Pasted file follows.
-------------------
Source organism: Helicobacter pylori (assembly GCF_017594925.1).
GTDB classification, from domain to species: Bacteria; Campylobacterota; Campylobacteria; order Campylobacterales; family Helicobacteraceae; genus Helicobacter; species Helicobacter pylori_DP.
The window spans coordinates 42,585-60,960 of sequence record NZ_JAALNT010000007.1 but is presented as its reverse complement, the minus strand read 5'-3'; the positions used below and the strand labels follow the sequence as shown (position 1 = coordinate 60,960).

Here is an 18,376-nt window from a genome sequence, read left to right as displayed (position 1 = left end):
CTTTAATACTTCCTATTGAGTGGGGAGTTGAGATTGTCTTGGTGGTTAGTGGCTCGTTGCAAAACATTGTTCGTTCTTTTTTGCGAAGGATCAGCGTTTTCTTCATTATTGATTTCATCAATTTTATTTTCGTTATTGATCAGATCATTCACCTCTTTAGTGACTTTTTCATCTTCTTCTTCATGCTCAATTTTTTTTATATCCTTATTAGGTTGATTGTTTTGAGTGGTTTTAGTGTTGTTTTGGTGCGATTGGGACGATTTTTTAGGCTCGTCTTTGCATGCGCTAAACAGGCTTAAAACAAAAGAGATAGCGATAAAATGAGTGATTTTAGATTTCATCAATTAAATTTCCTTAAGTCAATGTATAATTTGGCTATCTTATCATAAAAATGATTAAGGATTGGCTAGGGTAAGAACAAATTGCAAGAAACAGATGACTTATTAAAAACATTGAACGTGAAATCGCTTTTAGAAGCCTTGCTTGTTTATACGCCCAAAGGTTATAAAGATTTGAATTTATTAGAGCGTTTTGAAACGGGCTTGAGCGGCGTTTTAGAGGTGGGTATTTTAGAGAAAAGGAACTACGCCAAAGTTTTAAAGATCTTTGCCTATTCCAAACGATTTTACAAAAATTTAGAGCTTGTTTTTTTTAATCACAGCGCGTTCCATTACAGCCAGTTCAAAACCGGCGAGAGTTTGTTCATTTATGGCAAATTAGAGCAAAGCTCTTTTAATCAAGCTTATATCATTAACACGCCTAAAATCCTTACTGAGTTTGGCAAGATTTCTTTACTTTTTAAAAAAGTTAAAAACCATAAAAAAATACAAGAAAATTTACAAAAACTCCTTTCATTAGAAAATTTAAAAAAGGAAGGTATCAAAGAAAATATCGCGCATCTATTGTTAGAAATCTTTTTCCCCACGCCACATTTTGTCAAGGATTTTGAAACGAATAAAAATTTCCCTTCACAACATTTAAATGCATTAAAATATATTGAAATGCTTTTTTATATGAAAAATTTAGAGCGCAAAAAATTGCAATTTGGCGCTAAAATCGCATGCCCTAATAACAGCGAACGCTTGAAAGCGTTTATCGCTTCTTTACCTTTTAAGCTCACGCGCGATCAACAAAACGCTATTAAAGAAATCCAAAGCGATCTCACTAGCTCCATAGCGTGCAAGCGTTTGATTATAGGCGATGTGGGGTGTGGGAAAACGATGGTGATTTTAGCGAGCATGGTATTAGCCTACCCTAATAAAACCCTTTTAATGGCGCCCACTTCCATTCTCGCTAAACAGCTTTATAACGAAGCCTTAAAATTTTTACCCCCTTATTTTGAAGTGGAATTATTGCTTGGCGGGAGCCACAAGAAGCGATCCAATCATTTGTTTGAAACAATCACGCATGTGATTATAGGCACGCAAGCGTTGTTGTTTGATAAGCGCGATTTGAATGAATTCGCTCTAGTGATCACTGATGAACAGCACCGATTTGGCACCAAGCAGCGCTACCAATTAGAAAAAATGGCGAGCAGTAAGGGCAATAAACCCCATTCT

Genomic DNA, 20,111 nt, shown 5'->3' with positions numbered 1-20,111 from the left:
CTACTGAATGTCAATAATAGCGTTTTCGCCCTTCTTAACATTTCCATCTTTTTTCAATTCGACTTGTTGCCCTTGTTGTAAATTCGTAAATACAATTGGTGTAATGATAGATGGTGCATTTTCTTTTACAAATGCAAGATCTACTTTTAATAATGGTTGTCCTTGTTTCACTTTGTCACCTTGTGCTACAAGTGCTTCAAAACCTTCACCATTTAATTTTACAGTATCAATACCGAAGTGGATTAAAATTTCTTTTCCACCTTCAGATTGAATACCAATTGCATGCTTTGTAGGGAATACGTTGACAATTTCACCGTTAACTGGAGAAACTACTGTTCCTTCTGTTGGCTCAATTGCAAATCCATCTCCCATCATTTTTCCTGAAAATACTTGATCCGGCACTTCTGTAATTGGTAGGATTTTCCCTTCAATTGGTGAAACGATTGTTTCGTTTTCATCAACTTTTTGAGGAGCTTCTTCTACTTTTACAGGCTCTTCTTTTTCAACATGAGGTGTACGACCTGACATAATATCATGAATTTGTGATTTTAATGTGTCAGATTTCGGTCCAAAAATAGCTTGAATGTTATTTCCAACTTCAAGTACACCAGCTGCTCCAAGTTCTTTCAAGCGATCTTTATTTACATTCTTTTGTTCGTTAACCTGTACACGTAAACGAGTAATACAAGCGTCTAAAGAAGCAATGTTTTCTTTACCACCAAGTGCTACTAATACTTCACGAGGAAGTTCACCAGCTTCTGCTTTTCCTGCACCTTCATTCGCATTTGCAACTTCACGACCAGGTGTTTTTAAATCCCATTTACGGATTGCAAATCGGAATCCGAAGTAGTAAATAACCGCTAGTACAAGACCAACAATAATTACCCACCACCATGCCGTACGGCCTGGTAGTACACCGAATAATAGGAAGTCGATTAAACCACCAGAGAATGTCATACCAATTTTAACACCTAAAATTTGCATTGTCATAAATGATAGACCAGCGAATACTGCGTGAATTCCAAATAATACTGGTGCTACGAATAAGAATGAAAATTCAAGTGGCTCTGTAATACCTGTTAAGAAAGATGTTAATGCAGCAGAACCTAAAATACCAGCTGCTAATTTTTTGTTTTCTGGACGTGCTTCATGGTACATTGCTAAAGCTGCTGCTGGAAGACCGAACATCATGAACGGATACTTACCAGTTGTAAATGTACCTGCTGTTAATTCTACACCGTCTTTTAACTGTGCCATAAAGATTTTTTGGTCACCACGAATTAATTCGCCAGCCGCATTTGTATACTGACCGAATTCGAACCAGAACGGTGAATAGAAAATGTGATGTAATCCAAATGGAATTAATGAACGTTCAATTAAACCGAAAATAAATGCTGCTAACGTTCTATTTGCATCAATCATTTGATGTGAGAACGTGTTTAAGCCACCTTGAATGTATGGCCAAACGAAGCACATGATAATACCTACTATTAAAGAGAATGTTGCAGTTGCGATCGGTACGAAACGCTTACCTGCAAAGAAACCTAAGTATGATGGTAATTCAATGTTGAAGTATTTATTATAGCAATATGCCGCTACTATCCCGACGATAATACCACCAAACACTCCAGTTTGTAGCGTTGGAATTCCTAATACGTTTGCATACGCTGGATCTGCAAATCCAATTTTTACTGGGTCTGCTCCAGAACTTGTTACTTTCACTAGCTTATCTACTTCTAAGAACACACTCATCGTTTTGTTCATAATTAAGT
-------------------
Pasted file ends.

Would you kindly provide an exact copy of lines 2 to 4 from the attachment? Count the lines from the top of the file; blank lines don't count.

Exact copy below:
GTDB classification, from domain to species: Bacteria; Campylobacterota; Campylobacteria; order Campylobacterales; family Helicobacteraceae; genus Helicobacter; species Helicobacter pylori_DP.
The window spans coordinates 42,585-60,960 of sequence record NZ_JAALNT010000007.1 but is presented as its reverse complement, the minus strand read 5'-3'; the positions used below and the strand labels follow the sequence as shown (position 1 = coordinate 60,960).

Here is an 18,376-nt window from a genome sequence, read left to right as displayed (position 1 = left end):